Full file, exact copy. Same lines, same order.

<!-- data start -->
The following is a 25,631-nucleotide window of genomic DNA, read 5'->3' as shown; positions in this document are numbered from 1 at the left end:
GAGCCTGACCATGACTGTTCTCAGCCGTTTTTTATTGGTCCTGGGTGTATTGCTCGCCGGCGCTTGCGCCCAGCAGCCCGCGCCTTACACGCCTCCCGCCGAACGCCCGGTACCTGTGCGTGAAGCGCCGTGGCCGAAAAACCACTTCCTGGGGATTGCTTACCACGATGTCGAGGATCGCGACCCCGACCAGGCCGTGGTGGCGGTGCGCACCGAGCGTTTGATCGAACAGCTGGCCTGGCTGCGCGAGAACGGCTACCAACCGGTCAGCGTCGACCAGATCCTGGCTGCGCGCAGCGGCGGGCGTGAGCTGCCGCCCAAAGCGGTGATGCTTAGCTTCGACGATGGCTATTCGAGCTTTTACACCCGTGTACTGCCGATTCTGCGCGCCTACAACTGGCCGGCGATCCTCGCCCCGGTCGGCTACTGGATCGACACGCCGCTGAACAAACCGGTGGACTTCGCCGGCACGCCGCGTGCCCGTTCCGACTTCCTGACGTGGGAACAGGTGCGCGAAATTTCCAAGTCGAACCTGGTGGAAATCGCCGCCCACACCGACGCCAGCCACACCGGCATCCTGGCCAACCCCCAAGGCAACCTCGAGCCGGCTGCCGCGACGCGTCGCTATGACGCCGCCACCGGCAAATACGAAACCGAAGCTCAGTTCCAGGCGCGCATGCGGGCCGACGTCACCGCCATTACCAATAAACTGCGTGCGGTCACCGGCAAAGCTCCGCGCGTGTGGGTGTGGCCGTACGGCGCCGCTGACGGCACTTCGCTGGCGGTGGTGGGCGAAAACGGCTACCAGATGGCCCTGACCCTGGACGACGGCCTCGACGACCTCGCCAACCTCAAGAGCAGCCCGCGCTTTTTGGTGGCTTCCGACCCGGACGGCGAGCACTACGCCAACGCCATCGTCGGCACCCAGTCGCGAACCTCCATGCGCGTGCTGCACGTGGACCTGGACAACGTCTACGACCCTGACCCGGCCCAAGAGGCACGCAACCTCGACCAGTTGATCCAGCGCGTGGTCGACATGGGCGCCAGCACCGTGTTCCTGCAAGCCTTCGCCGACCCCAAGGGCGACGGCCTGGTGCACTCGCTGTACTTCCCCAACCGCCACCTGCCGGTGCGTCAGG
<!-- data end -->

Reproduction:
The following is a 25,631-nucleotide window of genomic DNA, read 5'->3' as shown; positions in this document are numbered from 1 at the left end:
GAGCCTGACCATGACTGTTCTCAGCCGTTTTTTATTGGTCCTGGGTGTATTGCTCGCCGGCGCTTGCGCCCAGCAGCCCGCGCCTTACACGCCTCCCGCCGAACGCCCGGTACCTGTGCGTGAAGCGCCGTGGCCGAAAAACCACTTCCTGGGGATTGCTTACCACGATGTCGAGGATCGCGACCCCGACCAGGCCGTGGTGGCGGTGCGCACCGAGCGTTTGATCGAACAGCTGGCCTGGCTGCGCGAGAACGGCTACCAACCGGTCAGCGTCGACCAGATCCTGGCTGCGCGCAGCGGCGGGCGTGAGCTGCCGCCCAAAGCGGTGATGCTTAGCTTCGACGATGGCTATTCGAGCTTTTACACCCGTGTACTGCCGATTCTGCGCGCCTACAACTGGCCGGCGATCCTCGCCCCGGTCGGCTACTGGATCGACACGCCGCTGAACAAACCGGTGGACTTCGCCGGCACGCCGCGTGCCCGTTCCGACTTCCTGACGTGGGAACAGGTGCGCGAAATTTCCAAGTCGAACCTGGTGGAAATCGCCGCCCACACCGACGCCAGCCACACCGGCATCCTGGCCAACCCCCAAGGCAACCTCGAGCCGGCTGCCGCGACGCGTCGCTATGACGCCGCCACCGGCAAATACGAAACCGAAGCTCAGTTCCAGGCGCGCATGCGGGCCGACGTCACCGCCATTACCAATAAACTGCGTGCGGTCACCGGCAAAGCTCCGCGCGTGTGGGTGTGGCCGTACGGCGCCGCTGACGGCACTTCGCTGGCGGTGGTGGGCGAAAACGGCTACCAGATGGCCCTGACCCTGGACGACGGCCTCGACGACCTCGCCAACCTCAAGAGCAGCCCGCGCTTTTTGGTGGCTTCCGACCCGGACGGCGAGCACTACGCCAACGCCATCGTCGGCACCCAGTCGCGAACCTCCATGCGCGTGCTGCACGTGGACCTGGACAACGTCTACGACCCTGACCCGGCCCAAGAGGCACGCAACCTCGACCAGTTGATCCAGCGCGTGGTCGACATGGGCGCCAGCACCGTGTTCCTGCAAGCCTTCGCCGACCCCAAGGGCGACGGCCTGGTGCACTCGCTGTACTTCCCCAACCGCCACCTGCCGGTGCGTCAGG